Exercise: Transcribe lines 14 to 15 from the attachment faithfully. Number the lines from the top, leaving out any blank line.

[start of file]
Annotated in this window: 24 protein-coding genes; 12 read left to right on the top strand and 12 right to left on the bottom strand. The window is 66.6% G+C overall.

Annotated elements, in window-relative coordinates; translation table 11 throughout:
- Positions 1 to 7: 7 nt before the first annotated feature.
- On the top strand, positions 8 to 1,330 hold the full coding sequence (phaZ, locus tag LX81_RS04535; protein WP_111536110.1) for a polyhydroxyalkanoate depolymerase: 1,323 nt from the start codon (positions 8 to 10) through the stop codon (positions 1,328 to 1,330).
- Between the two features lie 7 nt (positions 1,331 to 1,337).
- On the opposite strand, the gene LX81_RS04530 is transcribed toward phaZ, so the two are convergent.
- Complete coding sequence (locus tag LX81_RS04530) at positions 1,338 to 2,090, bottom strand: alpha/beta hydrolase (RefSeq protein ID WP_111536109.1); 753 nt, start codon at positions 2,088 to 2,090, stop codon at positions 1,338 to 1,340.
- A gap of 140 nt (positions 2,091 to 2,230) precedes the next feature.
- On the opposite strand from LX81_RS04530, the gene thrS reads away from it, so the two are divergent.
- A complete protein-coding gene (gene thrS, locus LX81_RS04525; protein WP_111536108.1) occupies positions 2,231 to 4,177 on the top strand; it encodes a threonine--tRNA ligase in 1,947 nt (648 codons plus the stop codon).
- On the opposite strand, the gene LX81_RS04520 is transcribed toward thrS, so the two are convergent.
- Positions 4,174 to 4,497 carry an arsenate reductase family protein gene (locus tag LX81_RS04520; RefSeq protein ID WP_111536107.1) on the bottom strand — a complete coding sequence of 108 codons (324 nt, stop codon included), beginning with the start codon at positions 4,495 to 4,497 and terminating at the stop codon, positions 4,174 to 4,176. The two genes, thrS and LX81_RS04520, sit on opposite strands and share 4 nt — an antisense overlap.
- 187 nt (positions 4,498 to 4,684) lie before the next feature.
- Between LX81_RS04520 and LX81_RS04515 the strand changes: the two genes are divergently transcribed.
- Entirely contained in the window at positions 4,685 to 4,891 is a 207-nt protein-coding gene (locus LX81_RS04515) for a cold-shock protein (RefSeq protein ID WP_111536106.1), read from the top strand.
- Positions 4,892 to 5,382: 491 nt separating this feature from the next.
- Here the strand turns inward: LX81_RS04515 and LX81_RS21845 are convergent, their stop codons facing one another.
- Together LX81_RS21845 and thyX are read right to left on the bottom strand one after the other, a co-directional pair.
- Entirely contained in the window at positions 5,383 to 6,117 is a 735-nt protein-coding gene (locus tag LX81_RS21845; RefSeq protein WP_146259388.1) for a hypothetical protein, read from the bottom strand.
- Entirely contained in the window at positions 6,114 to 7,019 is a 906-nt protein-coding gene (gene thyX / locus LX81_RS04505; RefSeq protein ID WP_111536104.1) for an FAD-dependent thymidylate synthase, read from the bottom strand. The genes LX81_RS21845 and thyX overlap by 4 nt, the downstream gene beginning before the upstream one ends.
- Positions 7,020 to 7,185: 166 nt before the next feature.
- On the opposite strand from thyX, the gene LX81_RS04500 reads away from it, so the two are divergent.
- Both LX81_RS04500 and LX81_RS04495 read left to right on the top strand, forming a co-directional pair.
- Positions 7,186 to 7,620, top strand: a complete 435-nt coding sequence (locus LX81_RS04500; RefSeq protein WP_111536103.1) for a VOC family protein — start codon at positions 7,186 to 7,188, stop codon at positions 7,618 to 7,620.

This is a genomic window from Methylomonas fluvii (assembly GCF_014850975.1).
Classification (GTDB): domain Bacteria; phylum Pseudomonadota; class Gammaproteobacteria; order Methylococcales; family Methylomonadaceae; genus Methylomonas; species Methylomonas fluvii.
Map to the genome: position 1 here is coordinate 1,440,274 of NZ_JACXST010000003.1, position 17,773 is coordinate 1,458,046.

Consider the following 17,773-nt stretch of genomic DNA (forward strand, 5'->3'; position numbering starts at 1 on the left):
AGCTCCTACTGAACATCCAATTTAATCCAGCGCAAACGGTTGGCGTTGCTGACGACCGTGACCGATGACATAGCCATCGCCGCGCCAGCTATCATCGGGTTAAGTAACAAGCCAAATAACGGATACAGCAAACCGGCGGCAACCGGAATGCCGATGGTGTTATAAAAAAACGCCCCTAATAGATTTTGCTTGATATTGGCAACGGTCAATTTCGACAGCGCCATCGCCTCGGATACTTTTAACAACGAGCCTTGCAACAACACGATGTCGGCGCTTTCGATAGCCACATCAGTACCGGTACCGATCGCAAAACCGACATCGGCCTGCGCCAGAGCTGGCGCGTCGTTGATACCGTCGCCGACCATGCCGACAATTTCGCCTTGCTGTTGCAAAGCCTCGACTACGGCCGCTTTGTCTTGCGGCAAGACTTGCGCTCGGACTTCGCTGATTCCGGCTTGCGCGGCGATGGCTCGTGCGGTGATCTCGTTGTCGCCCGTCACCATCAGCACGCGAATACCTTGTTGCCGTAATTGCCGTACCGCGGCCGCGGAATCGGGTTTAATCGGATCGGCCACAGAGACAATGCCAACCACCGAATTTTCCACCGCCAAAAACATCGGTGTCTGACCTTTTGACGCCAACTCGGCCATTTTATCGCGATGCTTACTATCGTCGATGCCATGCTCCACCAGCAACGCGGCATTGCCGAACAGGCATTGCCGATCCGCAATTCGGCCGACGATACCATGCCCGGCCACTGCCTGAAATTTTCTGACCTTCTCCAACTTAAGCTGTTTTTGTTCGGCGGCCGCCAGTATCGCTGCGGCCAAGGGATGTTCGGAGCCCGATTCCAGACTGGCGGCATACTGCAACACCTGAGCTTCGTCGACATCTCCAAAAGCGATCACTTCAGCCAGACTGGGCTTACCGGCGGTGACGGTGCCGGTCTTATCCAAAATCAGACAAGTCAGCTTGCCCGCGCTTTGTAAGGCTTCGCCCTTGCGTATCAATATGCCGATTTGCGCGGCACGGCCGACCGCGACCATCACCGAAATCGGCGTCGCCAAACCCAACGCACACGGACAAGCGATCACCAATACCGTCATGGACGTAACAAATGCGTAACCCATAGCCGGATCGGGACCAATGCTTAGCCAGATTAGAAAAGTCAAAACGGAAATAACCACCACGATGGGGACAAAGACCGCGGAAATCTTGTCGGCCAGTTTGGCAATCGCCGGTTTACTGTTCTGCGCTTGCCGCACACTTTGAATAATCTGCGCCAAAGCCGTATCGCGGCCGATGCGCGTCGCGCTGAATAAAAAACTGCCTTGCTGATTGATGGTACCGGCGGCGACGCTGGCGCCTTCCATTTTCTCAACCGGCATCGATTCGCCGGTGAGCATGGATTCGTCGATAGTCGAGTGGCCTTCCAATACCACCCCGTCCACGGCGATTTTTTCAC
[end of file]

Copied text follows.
- Between LX81_RS04520 and LX81_RS04515 the strand changes: the two genes are divergently transcribed.
- Entirely contained in the window at positions 4,685 to 4,891 is a 207-nt protein-coding gene (locus LX81_RS04515) for a cold-shock protein (RefSeq protein ID WP_111536106.1), read from the top strand.